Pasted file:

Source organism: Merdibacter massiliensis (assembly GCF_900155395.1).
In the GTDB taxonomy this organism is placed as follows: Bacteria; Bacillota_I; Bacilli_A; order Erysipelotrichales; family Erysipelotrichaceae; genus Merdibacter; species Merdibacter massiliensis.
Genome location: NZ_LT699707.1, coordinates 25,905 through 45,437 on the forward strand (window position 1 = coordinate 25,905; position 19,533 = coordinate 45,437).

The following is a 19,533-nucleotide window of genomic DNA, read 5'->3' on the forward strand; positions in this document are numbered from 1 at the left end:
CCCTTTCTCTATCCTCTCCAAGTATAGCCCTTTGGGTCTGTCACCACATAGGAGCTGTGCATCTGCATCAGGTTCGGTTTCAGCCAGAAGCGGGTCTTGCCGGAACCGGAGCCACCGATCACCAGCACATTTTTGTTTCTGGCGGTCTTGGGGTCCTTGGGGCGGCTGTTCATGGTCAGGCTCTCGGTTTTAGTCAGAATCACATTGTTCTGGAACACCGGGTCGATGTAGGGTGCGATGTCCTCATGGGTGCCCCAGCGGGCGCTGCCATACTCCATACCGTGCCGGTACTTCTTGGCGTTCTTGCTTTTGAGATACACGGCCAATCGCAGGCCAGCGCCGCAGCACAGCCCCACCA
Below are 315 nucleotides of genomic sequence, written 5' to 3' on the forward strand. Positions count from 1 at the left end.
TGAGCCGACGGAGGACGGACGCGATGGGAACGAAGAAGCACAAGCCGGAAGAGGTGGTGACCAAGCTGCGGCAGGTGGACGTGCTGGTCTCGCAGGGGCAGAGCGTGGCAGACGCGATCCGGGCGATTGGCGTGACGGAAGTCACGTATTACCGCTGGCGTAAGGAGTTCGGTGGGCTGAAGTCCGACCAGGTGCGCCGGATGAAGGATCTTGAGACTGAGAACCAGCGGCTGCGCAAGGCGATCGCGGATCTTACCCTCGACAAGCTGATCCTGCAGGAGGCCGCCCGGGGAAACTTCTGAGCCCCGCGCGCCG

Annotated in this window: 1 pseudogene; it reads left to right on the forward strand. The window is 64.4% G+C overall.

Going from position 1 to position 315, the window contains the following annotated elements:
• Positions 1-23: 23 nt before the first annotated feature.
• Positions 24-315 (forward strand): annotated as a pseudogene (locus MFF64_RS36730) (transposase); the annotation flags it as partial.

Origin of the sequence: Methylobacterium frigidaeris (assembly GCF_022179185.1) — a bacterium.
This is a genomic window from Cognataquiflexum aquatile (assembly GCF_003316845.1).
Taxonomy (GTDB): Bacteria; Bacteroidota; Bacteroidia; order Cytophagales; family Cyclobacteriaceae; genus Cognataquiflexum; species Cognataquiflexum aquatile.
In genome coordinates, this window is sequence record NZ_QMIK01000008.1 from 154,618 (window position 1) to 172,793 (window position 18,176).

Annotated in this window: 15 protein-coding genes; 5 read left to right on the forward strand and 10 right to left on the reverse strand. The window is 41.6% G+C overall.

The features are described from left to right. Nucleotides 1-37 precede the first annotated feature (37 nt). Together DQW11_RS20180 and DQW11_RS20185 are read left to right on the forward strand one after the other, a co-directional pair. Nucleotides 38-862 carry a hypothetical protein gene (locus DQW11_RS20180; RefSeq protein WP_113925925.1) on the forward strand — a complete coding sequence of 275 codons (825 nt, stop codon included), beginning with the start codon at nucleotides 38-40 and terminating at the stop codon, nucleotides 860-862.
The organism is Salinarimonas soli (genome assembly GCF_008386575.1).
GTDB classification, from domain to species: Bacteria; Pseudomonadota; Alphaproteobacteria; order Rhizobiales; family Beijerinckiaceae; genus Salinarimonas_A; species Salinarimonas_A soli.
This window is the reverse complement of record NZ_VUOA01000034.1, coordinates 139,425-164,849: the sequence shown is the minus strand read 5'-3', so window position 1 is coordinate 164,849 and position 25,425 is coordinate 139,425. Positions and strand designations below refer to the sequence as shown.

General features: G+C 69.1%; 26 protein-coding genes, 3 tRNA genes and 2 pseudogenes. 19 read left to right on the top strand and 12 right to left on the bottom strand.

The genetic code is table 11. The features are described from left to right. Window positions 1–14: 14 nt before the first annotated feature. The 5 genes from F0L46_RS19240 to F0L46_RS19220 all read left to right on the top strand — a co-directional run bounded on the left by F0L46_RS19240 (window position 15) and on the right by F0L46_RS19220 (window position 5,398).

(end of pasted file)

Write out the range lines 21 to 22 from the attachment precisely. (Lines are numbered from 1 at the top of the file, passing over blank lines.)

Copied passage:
General features: G+C 69.1%; 26 protein-coding genes, 3 tRNA genes and 2 pseudogenes. 19 read left to right on the top strand and 12 right to left on the bottom strand.

The genetic code is table 11. The features are described from left to right. Window positions 1–14: 14 nt before the first annotated feature. The 5 genes from F0L46_RS19240 to F0L46_RS19220 all read left to right on the top strand — a co-directional run bounded on the left by F0L46_RS19240 (window position 15) and on the right by F0L46_RS19220 (window position 5,398).